of the surprising child of poetry. The tourists
and the street-wise circle below, some rising,
some falling like your very DNA, some children,
some old, some horses, some women beguiling
with rosemary, some lost in the ancient idea of a bit.
Myself, I like your hair up. I like an engine.
A car of fire. A car of earth. A car of water.
A car of common happiness. I would like
to drive you crazy. If you think I will not build
you a house around a box of antique nails,
think again. I will never grow accustomed
to the dance where you kick your own long black skirt.
Your torso demands the sudden striking of palms.
The wooden floor hates your brutal shoes.
From your bronze posture, smile down
at our ceilings edged with curves and lit crystals
as we might look at a good white frosting.
Saint of housewives subduing stoves and dragons,
they named a city after your frying pan. Your apron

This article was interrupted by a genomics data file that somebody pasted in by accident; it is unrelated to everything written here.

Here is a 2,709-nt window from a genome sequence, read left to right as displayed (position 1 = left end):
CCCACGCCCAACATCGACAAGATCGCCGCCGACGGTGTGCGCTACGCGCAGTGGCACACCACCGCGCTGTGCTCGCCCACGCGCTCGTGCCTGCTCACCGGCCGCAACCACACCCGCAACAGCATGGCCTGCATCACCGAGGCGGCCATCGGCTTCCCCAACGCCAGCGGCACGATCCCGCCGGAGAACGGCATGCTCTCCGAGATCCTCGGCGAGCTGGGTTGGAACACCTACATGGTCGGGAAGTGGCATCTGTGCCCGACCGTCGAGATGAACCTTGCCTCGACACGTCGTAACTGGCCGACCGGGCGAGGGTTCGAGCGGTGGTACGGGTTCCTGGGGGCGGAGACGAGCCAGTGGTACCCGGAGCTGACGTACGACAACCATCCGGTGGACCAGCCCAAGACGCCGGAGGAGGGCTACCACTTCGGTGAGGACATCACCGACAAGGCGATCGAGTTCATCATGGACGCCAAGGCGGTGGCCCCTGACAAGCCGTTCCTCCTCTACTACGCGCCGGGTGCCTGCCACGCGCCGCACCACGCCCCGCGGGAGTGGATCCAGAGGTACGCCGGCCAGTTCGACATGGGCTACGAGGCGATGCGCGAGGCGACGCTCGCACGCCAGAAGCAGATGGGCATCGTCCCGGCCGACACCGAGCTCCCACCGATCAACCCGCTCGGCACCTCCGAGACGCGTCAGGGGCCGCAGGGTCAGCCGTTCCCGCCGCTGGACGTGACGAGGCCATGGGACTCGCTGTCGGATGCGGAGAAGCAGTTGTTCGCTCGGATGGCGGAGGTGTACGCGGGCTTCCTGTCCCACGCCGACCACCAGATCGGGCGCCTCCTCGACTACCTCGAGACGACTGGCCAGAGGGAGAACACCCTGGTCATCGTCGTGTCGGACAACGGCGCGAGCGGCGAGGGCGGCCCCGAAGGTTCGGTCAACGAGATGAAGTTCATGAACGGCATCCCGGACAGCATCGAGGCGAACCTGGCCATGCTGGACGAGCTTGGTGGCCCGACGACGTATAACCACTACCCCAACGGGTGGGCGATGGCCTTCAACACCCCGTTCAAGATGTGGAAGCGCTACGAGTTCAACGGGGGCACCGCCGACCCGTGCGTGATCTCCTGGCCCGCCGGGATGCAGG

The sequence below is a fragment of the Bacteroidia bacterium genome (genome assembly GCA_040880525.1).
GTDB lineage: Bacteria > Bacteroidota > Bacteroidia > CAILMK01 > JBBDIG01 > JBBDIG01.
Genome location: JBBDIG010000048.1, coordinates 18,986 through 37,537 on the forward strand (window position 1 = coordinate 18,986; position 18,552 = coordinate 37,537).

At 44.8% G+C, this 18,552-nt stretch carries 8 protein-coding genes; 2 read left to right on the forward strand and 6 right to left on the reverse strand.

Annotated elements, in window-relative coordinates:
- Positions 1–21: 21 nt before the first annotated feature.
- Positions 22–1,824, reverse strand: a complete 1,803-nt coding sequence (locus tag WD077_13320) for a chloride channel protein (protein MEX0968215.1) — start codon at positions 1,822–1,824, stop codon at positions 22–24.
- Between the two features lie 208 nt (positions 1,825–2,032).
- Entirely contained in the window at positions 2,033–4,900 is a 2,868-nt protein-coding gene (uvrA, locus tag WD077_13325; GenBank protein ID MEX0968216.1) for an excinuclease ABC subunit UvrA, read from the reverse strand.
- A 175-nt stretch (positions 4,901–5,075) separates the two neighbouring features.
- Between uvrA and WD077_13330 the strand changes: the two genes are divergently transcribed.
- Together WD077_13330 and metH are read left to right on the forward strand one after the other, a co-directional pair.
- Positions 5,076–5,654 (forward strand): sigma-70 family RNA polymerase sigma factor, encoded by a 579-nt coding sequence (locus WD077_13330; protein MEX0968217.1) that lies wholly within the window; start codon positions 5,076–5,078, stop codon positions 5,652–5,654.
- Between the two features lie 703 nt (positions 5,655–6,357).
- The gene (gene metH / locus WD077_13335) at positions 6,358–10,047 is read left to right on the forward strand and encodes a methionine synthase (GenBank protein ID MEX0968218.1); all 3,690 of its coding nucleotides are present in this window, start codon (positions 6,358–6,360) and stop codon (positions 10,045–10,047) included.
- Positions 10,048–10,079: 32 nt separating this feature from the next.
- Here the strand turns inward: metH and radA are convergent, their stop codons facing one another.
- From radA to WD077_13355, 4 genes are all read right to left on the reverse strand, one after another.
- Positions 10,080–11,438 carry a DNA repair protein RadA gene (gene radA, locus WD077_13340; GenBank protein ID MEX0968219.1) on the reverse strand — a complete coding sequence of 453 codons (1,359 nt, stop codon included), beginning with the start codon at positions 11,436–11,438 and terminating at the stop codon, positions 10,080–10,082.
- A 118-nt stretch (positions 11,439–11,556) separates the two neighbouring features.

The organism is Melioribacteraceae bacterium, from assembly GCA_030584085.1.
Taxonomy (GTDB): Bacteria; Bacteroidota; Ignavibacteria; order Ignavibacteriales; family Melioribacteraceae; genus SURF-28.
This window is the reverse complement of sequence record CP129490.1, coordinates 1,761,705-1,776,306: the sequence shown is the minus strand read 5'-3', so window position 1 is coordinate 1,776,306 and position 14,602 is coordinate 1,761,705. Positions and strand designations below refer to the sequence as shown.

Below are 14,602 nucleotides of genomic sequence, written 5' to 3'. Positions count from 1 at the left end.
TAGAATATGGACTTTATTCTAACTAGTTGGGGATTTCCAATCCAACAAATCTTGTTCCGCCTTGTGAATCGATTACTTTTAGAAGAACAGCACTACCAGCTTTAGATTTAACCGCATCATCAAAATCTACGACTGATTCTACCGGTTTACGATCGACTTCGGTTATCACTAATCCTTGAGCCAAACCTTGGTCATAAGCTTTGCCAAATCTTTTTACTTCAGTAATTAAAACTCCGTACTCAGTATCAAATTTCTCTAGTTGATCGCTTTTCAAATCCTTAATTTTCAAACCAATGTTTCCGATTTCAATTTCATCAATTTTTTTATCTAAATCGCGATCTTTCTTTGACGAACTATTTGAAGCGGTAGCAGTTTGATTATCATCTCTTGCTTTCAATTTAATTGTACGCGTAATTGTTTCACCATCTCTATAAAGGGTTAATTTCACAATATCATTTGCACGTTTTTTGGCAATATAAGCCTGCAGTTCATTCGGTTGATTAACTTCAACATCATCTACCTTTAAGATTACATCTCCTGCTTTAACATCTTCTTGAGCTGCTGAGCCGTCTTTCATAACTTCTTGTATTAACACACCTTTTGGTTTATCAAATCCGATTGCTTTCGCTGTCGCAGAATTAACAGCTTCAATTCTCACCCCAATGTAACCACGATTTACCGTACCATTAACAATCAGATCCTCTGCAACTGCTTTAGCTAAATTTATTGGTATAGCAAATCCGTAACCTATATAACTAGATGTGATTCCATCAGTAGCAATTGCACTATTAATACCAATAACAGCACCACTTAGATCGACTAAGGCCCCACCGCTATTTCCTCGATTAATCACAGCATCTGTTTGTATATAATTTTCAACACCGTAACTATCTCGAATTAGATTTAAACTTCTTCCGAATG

is a pristine miracle, and your hair pulled back
says you are just about to get serious.
Will you be patient with your knife?
My spine is a sword hidden in your blankets.
Your spine presides over the ministry of air,
and I love your police. Build a museum
on millstones, and curate anchors and tile.
For art has become an advertisement for art
hung from a black cathedral, a scrim like a blusher
for the third largest church in the world
whose pillars weigh so much they are sinking
into the earth, like we all do. Name
some date you want to go horizontal.
History is the building in front of us.
History is a good word in the day of strangers.
History always happens somewhere else
we hope, except when your dress flutters.
For what is a man to a cloud or a mountain,
and when will your eyelash fall on me?